Julian Cope - Gorilla 22/02/2020
Julian Cope is one of those artists that often elicits the reaction “bloody hell is he still going” or “I thought he was dead”, when you tell someone you’ve got tickets to see him. Around for almost as long as the legendary Avebury Stones, which Julian makes reference to, the arch drude has just dropped his 34th solo album, “Self Civil War”, of which we only get 2 glimpses of tonight. If people wondered if he was still relevant 40 years after the first Teardrop Explodes album, then two sold out nights at Gorilla partly answers the question.
Flicking back through his extensive back catalogue, it is easy to see perhaps why he has flown under the radar of all but the most fervent Cope heads since 1997, when he started is own label Head Heritage, home to all of his music since “Rite2”, an ambient exercise in homage to Krautrock.
Tonight’s set only features 2 songs from those 20 interceding albums, (1 each from 2012’s – Psychedelic Revolution and 2013’s – Revolutionary Suicide), with the bulk of the set coming from the golden years 1984-1994.
Having seen him at various times during his solo career, the anticipation of which Julian will be on stage can be likened to meeting up with an old flame, years after it flickered out. Will I still fancy them? Will it be awkward? Will I recognise them? Will he play any Teardrop songs? An evening in the company of Krautrock Julian would instantly remind you why perhaps you snubbed it out in the first place.
Bouncing on stage, ragged beard and flowing locks, resplendent with a quasi-North Korean Army cap, sleeveless shirt, knee length shorts and biker boots, looking like one of Freddie Starr’s less thought out characters, he is greeted with loud cheers from the predominantly 50 something crowd.
Luckily tonight we are graced with raconteur Julian and his friend Julian the comedian as he kicks off with “Soul Desert” from 1992’s Jehovakill, before introducing us to “My Face Book, Your Laptop” off the latest album, stripped down minus syn drums and keyboards.
He explains how we are now in the presence of royalty, having purchased the title of Prince Of Pomerania off the internet for 200 euros. Falling somewhere between the on-stage banter of Billy Bragg at his most garrulous and Bob Mould at his mutest, JC regales us with the tale of how he unwittingly co-wrote tracks off both The Teardrops and Bunnymen’s debut albums, (Books/Read It In Books) when he tried to rip off The Fall’s “Stepping Out”, lifting Martin Bramah’s guitar licks wholesale, during his “writing group” years more commonly referred to as The Crucial Three. From a man who has openly discussed and sung about substance abuse he appears incredibly straight and focussed, never missing a beat when heckled, straight in with a response. He also gives us a rant against the hipster practice of blatant plagiarism disguised as “me channelling my inner Strummer/Sid/etc”, whilst admitting to have “channelled” his inner Mark E Smith. Pot meet kettle, a subject which has followed him a round since the first Doors comparison.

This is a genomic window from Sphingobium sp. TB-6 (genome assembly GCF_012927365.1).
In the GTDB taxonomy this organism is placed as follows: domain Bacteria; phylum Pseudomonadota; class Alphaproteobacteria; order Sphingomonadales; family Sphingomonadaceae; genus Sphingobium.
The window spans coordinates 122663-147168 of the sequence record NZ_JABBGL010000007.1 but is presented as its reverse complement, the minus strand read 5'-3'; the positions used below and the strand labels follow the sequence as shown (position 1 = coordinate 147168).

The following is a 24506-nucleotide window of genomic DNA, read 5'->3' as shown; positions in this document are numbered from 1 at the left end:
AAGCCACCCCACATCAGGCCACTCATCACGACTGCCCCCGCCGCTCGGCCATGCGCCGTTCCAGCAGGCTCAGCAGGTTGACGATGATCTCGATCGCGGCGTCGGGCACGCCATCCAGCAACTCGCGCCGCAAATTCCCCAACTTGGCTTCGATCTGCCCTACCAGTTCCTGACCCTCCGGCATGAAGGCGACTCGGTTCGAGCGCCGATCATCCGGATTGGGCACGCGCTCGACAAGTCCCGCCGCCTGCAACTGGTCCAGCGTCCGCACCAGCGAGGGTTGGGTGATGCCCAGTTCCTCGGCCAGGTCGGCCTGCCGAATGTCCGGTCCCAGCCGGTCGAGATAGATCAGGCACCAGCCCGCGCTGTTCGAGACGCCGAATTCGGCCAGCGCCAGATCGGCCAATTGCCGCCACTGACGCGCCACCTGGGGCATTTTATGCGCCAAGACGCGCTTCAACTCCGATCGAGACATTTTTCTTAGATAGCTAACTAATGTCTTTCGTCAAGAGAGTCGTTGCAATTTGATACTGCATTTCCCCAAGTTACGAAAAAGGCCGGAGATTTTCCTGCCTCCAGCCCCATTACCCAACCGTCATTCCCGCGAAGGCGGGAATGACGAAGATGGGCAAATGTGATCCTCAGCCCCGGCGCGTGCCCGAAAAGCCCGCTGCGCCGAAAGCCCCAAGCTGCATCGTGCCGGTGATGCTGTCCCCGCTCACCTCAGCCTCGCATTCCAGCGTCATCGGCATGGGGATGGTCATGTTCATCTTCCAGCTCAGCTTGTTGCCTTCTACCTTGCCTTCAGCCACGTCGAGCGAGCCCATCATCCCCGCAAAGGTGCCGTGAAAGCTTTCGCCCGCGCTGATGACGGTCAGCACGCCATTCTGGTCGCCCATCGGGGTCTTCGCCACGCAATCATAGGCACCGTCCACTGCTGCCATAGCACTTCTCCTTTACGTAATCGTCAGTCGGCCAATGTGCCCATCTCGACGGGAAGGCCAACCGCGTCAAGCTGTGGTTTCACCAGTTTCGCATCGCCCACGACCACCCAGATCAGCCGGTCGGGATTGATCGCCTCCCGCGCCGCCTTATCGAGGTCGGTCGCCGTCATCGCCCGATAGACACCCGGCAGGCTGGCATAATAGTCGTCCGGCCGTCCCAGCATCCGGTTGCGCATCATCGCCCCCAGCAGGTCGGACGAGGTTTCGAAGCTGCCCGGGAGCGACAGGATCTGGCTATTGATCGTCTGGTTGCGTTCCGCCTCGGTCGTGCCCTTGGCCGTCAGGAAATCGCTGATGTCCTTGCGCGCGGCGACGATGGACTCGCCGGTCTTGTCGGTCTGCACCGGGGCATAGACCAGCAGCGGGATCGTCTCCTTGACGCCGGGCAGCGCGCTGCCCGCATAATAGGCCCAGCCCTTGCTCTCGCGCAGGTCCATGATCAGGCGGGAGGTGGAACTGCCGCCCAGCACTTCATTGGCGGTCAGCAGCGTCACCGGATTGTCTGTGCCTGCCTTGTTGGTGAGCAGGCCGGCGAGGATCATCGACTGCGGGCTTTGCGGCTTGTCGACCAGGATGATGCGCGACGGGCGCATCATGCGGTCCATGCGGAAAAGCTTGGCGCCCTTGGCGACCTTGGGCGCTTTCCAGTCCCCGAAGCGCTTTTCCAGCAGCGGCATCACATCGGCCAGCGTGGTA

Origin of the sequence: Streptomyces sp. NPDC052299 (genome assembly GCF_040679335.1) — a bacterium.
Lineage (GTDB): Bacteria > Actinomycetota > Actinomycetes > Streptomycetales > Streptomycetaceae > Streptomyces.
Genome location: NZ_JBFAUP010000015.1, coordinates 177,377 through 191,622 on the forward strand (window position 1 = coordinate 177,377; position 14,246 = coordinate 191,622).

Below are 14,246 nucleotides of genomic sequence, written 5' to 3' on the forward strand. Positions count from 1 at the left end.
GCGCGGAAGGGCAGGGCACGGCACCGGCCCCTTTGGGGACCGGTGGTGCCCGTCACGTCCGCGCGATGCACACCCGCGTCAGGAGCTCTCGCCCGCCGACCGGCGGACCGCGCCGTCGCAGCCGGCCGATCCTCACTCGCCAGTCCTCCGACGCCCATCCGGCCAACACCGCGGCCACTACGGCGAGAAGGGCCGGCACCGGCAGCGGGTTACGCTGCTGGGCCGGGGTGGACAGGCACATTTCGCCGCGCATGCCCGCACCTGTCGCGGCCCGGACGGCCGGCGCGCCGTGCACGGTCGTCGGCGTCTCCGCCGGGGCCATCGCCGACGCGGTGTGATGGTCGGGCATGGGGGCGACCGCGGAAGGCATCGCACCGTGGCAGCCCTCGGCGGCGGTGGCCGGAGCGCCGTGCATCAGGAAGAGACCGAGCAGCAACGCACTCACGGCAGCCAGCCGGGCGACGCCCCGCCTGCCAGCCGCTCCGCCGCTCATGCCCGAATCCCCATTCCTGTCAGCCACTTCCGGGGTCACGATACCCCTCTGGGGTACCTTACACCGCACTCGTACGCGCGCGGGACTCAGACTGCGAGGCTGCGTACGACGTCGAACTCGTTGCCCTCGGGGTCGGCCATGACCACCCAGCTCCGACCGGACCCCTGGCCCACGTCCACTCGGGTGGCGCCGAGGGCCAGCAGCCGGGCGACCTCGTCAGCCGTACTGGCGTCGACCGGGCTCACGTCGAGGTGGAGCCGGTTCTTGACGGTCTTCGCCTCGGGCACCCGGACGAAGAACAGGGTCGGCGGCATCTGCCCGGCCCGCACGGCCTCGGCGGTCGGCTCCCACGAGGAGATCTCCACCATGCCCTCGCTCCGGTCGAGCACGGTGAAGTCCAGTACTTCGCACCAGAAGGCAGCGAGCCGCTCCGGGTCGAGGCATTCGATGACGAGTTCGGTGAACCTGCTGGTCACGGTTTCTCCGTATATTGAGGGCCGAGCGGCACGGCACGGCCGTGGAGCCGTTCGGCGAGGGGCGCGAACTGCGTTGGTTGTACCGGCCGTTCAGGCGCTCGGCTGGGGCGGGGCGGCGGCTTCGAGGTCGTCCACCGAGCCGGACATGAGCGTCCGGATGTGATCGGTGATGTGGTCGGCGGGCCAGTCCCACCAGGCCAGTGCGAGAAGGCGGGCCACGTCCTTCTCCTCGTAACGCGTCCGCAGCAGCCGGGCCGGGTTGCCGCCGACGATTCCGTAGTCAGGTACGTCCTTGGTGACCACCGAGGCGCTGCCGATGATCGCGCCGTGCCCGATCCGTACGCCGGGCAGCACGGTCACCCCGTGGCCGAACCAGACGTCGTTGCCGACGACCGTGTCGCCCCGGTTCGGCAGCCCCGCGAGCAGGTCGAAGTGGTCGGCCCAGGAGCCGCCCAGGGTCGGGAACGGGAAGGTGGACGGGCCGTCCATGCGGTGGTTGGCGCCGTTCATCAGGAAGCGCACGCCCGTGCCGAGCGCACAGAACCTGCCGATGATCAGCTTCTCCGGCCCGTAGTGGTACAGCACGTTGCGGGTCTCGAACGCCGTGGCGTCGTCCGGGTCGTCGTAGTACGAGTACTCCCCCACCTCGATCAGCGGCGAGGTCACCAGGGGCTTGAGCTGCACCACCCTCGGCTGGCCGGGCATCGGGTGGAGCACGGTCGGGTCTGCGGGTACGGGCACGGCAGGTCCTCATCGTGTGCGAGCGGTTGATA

This is no hard sell tour, having to remind himself to mention that he has a new LP out, which leads to some cheeky cat-calls from the audience, causing Julian to smile and play along. The Greatness & Perfection of Love, a perfect pop moment, is greeted like a mate returning from the bar, or more precisely ba-ba-bar, as the first singalong of the evening explodes and grey matter is randomly accessed as we try hard to summon up the lyrics to accompany him. He reminds us that someone once wrote that he was the only singer who could sing ba-ba-ba and really mean it.
Further channelling is perhaps in evidence in Autogeddon Blues, a prescient ode to environmental disaster, a full rock out epic and strangely one of two tracks from Autogeddon, the only solo album to feature more than once tonight, Paranormal In The West Country being the other track. Strange because for my money it’s one of his weaker albums. Opinions are great aren’t they? Well that’s mine pop-pickers.
The chatty Julian returns and before They Were On Hard Drugs we get the benefit of his historical research as an author about ancient nomadic tribes and their use of cocaine and ephedra, which was also used by First Nation Americans and Mormon pioneers brewed as tea. Entertaining and educational.
The question of whether there would be any Teardrop Explodes songs in the set is answered as he shifts easily from talking about ancient drug abuse crashing into Passionate Friend and the collective memories are dredged once again for a singalong and I suspect a few moist eyes. Sounds as good stripped down, and we’re off into more ba-ba-bas with a few do-do-dos thrown in for good measure. This is the set fulcrum and further Teardrop classics Great Dominions, with Julian switching to keyboards and Treason are punctuated with Immortal (from new LP) and Cromwell In Ireland, with Julian explaining how much he hates folk music and encouraging audience participation with us joining in on the “Oi’s” (most Sham 69 at times!).
A sprint through Cope’s greatest hits follows with World Shut Your Mouth, Pristeen and the much begged for Sunspots, bringing a most rewarding set to a close save for the rousing encore of Out of My Mind on Dope and Speed. Julian Cope is part of our rock heritage. The king is dead, long live the Prince of Pomerania.
Words & Pictures: Andi Callen. All Rights Reserved
New LP “Self Civil War” is out now on Head Heritage records and can be purchased from